The Design of Small Model Railways

Half a station

Half a station [300×50 cm²]
 Station building
 Locomotive shed
 Road bridge
 Traversing “Fiddle Yard”

Portraying a big city station has always beem difficult. The size of the yards is so large that it can actually only be realised at exhibition layouts. Or in very large attics. But certainly not on small or medium sized layouts. My trackplan designer colleagues have therefore devised a trick. Like Gernot Balcke with his design called “Anlage Lohbrügge” [Balcke, Gernot: em Modellbahn BauPraxis – Ideen - Konzepte - Gleispläne]. Why not just depict only half a station. When the platform tracks are covered by a station canopy, the tracks can bend away sharply under the canopy, while they seem to go on straight.

But for really small layouts, even small stations are a problem. These can be quite extended. Usually you would need about three meters to imitate a reasonable station. When you want platform tracks of a reasonable length, that is. And three meters can be a lot. So I thought, when I split the station in two and only depict one side, the station fits perhaps in two meters length.

More than thirty years ago I developed this idea. The aim was to design a modular layout, that could be operated independently. That can be imitated a train holding at these modules, without the modules are part of a larger layout. The concept has never been realised, but this design has originated from this pursuit.

The station in this design is a terminal. Many terminals on branch lines look the same as through stations. Because the engines need to run around. The locomotives need to be shunted from one end of the train to the other end of the train. (For railcars-only operations, such as in the Netherlands, run around tracks are not required and end stations consists only of one or more end spurs.) In my case, I have imagined a story that the the station has never been built as a terminus. The remaining railway line after this station has been truncated or has never been laid.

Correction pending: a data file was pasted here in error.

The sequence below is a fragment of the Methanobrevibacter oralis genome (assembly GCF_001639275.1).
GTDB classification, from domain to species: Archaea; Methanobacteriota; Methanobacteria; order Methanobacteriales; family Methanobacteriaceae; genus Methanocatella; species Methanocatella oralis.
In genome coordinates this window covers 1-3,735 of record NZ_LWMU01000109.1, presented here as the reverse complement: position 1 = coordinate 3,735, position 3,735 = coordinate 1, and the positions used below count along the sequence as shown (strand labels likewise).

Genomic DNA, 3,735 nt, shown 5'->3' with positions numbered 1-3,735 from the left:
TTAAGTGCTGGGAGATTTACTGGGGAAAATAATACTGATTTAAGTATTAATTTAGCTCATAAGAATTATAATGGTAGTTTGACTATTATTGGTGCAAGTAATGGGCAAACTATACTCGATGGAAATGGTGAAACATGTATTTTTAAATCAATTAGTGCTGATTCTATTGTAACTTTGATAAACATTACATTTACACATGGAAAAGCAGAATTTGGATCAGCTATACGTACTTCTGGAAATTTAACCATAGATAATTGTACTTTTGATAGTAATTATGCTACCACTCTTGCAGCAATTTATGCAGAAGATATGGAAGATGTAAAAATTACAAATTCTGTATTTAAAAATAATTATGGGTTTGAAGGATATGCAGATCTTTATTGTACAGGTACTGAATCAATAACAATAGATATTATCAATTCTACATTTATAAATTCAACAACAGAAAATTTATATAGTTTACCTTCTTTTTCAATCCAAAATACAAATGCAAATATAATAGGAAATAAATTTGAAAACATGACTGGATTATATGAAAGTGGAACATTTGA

The station  consist of three station tracks. An engine shed  and two sidings at a factory  offer the much needed shunting movements. Perhaps the presence of the factory is the reason why this station is still in service. That this station is designed as a through station is also apparent from the position of the road overpass . In a “real” terminus, one would never build an expensive bridge at that spot, but the road would have been detoured. Fortunately, the bridge blocks the sight to the other half of the station. That’s what is intended, because the other half consists of only a “fiddle yard”: the shadow station.

The track system is Peco 00/H0. Streamline Code 100 or Finescale Code 75, whatever you like. No article numbers here, because this system contains only switches and flex rails. You’ve to have some sense of geometry to work with this track system.

Astute readers will have obeserved that I’ve drawed catenary portals. The design was originally intended as a Swiss layout. Allmost all lines have overhead wires. Switzerland still has quite a lot of freight traffic by rail, even to smaller stations. And there are still a lot of branch lines in operation. An ideal example for model railways.

Half a station in perspective

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